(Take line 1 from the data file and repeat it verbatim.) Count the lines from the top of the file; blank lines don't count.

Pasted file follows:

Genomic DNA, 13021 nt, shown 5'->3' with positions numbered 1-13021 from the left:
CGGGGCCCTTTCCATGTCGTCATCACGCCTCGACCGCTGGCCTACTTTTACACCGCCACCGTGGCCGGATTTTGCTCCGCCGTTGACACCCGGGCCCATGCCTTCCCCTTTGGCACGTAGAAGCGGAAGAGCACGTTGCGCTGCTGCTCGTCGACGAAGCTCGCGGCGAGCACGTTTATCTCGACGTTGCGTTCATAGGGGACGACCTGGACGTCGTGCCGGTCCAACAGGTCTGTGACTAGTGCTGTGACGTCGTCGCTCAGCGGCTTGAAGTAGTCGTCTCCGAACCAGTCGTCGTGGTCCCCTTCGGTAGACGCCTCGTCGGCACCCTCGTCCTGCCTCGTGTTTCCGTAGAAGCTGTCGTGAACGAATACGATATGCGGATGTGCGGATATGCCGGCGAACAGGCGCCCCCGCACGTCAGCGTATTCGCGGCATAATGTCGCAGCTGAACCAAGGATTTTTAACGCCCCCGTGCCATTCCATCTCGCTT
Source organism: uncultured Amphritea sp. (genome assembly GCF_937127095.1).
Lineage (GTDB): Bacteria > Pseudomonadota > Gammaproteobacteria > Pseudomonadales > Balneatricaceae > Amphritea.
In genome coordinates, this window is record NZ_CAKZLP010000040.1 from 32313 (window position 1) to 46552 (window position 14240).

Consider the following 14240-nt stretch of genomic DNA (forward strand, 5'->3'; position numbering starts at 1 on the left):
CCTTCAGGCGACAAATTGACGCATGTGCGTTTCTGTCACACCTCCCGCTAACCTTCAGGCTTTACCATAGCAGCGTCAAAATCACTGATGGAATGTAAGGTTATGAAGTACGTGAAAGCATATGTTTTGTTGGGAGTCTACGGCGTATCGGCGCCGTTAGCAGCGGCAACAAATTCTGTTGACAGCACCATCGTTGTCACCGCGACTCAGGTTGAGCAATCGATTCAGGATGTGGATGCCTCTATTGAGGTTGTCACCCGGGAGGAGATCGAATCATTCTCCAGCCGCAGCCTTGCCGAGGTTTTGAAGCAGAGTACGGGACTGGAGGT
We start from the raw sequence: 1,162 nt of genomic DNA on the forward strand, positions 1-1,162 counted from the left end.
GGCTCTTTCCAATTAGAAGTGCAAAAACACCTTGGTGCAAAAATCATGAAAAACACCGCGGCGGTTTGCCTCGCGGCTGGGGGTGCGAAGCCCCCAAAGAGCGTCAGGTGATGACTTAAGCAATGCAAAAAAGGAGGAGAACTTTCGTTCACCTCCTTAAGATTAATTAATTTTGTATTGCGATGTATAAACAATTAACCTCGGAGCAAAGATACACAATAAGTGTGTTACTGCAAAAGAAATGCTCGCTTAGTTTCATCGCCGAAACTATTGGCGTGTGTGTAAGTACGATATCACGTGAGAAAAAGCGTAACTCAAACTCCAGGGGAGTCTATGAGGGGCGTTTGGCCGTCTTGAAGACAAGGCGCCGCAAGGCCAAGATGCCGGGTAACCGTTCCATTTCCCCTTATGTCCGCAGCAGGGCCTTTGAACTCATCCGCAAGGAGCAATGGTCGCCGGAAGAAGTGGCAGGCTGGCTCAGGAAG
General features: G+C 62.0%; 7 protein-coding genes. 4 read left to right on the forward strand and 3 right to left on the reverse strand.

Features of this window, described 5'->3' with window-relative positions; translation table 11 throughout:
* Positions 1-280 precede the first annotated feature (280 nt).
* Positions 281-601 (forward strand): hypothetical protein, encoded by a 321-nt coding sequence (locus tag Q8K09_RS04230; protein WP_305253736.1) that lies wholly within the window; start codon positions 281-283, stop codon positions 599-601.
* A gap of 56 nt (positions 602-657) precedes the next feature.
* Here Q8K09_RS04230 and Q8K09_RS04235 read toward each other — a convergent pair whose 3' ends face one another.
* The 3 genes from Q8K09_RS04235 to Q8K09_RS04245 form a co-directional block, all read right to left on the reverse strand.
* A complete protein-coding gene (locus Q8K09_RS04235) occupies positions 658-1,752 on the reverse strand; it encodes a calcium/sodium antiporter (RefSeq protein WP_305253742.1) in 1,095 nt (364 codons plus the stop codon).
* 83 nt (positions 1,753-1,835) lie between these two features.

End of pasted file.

Genomic DNA, 13021 nt, shown 5'->3' with positions numbered 1-13021 from the left: